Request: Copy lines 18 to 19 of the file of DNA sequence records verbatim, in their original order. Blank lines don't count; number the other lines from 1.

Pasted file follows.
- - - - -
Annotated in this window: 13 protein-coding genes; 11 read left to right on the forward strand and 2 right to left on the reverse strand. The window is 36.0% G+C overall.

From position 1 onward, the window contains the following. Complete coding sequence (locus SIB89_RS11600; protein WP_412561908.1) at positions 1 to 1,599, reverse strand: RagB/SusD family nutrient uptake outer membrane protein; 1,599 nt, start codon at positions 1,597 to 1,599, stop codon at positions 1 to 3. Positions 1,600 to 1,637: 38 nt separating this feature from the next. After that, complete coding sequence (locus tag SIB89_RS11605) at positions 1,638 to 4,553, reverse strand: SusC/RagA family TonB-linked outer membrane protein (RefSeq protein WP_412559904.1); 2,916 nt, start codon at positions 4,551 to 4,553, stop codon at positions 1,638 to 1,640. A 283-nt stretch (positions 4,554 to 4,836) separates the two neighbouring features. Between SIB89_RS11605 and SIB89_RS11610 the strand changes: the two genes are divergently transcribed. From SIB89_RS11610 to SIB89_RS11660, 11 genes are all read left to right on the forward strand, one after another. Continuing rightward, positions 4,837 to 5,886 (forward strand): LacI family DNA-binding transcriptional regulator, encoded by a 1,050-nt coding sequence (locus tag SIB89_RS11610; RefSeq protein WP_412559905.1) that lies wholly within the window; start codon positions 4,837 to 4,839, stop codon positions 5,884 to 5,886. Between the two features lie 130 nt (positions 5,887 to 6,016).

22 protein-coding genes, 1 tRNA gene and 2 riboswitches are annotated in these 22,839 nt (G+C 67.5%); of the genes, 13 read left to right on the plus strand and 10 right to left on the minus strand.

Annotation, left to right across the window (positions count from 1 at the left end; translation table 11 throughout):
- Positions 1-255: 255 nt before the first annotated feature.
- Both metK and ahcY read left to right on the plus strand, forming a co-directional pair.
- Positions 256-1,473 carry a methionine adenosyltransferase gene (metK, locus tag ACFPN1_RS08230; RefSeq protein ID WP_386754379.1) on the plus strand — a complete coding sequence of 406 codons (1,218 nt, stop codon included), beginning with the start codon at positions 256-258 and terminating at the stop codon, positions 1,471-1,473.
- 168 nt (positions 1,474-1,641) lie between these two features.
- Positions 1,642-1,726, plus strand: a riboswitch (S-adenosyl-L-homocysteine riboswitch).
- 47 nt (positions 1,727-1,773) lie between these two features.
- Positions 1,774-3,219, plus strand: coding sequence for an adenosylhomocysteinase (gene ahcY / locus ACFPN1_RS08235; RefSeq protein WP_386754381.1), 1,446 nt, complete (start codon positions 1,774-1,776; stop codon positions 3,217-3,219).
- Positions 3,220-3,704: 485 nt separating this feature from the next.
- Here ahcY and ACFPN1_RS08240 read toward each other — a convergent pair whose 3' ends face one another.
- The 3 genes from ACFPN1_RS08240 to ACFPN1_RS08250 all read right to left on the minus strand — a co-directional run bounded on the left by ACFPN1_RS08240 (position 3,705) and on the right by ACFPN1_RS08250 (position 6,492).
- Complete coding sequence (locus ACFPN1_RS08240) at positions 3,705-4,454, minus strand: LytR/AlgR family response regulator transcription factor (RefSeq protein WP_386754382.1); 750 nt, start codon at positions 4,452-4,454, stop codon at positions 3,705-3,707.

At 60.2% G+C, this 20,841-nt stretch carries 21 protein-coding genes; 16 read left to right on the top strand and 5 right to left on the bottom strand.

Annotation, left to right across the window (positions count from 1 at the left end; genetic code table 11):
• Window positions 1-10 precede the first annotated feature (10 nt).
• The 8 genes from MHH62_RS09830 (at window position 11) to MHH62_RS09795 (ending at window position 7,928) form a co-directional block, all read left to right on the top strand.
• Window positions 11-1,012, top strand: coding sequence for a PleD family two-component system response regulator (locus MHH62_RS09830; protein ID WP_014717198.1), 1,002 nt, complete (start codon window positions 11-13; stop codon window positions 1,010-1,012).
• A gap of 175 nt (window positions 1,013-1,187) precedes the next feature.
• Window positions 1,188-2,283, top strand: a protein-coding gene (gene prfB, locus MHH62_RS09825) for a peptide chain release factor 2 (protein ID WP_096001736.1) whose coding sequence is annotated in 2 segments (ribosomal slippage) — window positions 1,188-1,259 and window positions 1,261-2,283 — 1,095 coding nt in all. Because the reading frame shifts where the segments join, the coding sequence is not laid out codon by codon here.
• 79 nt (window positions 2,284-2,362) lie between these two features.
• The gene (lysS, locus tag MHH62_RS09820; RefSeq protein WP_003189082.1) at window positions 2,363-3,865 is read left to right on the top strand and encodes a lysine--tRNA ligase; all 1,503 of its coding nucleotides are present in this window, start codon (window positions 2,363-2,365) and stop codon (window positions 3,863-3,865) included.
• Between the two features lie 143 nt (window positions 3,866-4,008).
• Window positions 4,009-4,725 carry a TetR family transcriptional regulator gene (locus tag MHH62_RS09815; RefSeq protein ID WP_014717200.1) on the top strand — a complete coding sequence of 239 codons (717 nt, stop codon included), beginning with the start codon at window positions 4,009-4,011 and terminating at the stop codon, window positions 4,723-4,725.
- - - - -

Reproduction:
• Window positions 1-10 precede the first annotated feature (10 nt).
• The 8 genes from MHH62_RS09830 (at window position 11) to MHH62_RS09795 (ending at window position 7,928) form a co-directional block, all read left to right on the top strand.